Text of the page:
In an attempt to escape the experience of getting divorced, litigants in the District Courts, some lawyers and judges recognise a practice of ‘uncontested’ divorce. This is where spouses, both with the intent of avoiding the agony to come, agree that one will file the case and the other will not contest it, thereby leaving the judge with little option but to grant the divorce on the basis that basic grounds for divorce are technically satisfied. To ensure that there is no contest, the least objectionable ground of malicious desertion is usually put forward. People are choosing to avoid the long drawn-out blame game, in what appears to be an attempt to be kinder to themselves, with one party willing to take some blame because the law requires its pound of flesh and bring divorce proceedings to a close as soon as possible. Even this uncontested process, because of the adversarial nature of the court, fosters uncertainty and suspicion. Pitted against each other, even though they may have both agreed to the final outcome, there are a host of fears of ‘what will the other side do or say in court’.
It is obvious that Sri Lankans are looking for a better way. A way which protects one’s dignity and respects individual choice. A way that does not promote feelings of bitterness and lead to a future of deep suspicion of marriage itself. A way by which both individuals feel equal in the already difficult decision to end a relationship, and be able to invest in themselves and their futures during and after a divorce.
Isn’t it time to do away with the fault-based divorce laws of Sri Lanka? To introduce the ground of ‘irretrievable breakdown’ and the broader understanding of relationships that it brings? It could be a process that is presided over by a judge but not in a court room. The role of the judge only to ensure that the legal consequences of the divorce are explained and understood, and legally binding orders are made where necessary as to property and children. With a system like this, only instance of dispute will relate to property or custody and access to children, and will be subject to arbitration by a judge. These cases too ought to be private matters heard in closed-door proceedings and not in open courts.
The usual counter-arguments to a call for reform of divorce laws are: making it easier to divorce, will lead to more divorces; divorces reflect a broken society that has failed to keep the institution of marriage intact. The simple response is that our society has failed to foster meaningful relationships, least of all marriages. Strict divorce procedures adds an element of legal violence on a relationship that has already frayed. It does nothing to help individuals revive their relationship, but fosters fear, hatred, anger and bitterness. If, as a society, we are truly interested in fostering meaningful relationships, dismantling the current legal framework governing divorce is only one small step. Investing in our education system to inculcate strong communication skills, respect and equality between genders, voluntary pre-marital programmes, providing and popularizing opportunities for counselling and working on relationships is probably where our attention should be diverted. Instead, we are forcing people within a marriage to stay together without creating any means to help them out of a difficult situation.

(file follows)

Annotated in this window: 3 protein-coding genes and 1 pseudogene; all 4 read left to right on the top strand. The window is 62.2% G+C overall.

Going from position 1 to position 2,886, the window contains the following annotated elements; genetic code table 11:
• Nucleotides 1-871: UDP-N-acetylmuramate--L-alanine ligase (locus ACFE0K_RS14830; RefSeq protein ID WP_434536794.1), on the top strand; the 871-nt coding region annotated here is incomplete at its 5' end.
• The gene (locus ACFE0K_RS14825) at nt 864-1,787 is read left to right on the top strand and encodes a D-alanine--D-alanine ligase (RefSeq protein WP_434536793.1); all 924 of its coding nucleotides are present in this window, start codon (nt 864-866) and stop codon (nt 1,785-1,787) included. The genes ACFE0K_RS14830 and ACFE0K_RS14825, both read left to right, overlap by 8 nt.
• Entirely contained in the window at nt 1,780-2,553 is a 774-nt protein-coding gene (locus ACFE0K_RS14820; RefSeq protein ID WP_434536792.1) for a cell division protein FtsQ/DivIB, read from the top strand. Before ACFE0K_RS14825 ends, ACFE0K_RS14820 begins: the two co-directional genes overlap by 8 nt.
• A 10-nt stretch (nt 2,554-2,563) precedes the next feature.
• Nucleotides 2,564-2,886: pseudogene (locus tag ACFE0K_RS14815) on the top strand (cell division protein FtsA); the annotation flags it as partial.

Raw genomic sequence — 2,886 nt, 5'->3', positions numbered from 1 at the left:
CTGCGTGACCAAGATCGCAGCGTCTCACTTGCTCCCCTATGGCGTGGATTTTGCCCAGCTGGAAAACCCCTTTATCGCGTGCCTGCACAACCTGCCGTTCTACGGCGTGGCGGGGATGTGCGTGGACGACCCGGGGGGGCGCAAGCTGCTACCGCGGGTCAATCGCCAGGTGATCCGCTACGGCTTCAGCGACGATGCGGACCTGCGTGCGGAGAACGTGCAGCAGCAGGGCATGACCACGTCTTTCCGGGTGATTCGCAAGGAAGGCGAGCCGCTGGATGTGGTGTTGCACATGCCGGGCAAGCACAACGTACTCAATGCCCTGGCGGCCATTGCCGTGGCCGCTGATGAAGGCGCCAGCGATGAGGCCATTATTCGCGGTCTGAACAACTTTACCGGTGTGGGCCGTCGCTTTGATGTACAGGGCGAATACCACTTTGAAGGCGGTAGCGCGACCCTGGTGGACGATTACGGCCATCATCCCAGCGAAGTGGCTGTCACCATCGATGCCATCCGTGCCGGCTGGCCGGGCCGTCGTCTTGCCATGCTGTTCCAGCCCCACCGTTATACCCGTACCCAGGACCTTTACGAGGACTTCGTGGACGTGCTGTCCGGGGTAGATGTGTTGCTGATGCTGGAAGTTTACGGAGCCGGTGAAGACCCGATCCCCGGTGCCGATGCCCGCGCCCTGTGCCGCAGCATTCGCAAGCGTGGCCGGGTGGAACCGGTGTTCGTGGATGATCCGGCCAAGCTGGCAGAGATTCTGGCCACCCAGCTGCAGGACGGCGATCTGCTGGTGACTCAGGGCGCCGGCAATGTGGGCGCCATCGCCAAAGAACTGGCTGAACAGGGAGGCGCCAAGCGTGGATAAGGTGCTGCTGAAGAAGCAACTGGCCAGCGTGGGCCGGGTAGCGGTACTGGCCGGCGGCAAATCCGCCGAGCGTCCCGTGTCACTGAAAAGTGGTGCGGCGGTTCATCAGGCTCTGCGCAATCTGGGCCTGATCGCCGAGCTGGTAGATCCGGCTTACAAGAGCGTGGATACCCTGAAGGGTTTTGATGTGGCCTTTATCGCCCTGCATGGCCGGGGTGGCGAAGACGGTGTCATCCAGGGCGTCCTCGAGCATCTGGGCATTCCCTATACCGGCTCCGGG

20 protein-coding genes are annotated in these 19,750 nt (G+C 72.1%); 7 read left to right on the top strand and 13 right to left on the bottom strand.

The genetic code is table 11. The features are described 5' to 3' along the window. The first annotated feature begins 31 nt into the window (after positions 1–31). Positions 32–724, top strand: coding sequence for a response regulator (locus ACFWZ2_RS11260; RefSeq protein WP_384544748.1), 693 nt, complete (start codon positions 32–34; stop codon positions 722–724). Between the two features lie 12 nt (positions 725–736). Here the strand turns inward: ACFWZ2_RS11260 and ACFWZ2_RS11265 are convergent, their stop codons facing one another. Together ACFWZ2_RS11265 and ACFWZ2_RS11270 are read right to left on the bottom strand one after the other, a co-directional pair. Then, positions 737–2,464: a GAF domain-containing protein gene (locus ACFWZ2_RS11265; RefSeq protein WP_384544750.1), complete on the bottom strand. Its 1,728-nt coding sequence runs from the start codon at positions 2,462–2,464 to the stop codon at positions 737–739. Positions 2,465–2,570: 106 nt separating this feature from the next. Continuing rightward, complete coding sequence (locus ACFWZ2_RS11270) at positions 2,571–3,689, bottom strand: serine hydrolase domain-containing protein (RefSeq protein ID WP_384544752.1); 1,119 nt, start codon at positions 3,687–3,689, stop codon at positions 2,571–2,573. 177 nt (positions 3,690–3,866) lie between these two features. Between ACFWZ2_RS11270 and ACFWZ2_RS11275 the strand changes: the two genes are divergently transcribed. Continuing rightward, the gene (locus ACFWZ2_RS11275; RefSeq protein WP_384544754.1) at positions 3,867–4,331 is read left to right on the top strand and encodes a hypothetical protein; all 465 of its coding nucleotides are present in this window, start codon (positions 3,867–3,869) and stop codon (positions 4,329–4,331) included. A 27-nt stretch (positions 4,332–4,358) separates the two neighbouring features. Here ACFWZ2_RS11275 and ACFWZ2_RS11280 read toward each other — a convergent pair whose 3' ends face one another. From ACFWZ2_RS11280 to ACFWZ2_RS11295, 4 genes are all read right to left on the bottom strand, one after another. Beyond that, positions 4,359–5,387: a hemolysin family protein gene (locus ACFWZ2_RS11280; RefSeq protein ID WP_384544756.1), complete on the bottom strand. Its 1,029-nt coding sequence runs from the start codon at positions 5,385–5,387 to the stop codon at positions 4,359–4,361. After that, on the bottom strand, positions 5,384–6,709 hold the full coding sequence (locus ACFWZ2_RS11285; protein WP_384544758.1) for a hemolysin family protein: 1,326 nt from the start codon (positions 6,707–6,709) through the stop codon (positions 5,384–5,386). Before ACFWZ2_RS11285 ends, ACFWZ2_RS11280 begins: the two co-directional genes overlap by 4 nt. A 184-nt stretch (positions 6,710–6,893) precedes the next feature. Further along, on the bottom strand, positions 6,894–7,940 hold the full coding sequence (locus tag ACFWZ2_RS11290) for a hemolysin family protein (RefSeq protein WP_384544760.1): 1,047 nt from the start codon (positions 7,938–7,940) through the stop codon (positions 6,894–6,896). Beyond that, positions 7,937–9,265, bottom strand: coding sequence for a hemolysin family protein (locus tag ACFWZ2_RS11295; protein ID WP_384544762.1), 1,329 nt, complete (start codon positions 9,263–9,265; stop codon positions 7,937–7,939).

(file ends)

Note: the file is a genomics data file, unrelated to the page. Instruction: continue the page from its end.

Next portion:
Reform of the General Marriage Ordinance of Sri Lanka to introduce the concept of irretrievable breakdown of marriage was proposed as far back as 1959. It also introduced the concept of matrimonial courts. However the proposals were never adopted. The Law Commission of Sri Lanka proposed similar reforms in 2005, making public a draft law – the Draft Matrimonial Causes Bill. Recently, a Committee convened by the Ministry of Justice proposed, as recommended by the Law Commission, that a single ground for divorce of irretrievable breakdown of the marriage replace the current fault based grounds for divorce in the General Marriage Ordinance.
Currently, Sri Lankan Muslim women are advocating for equality and dignity in marriage and divorce. Interestingly Muslim personal law is the only legal framework that allows for mutually agreeing to a divorce (Mubarath divorce). Even the English law which our General Marriage Ordinance is based on, moved away from fault-based divorce in 1996.
Introducing mutual consent and dignity into our understanding and experience of marriage and divorce in Sri Lanka, has been a long time coming. It is more interesting to understand where the resistance lies to this long-standing reform agenda. Is it the political leaders held hostage by conservative, patriarchal or religious views? Is it the legal profession itself? Or is the political and legislative system of this country engaged in anything but meeting the expectations of its people?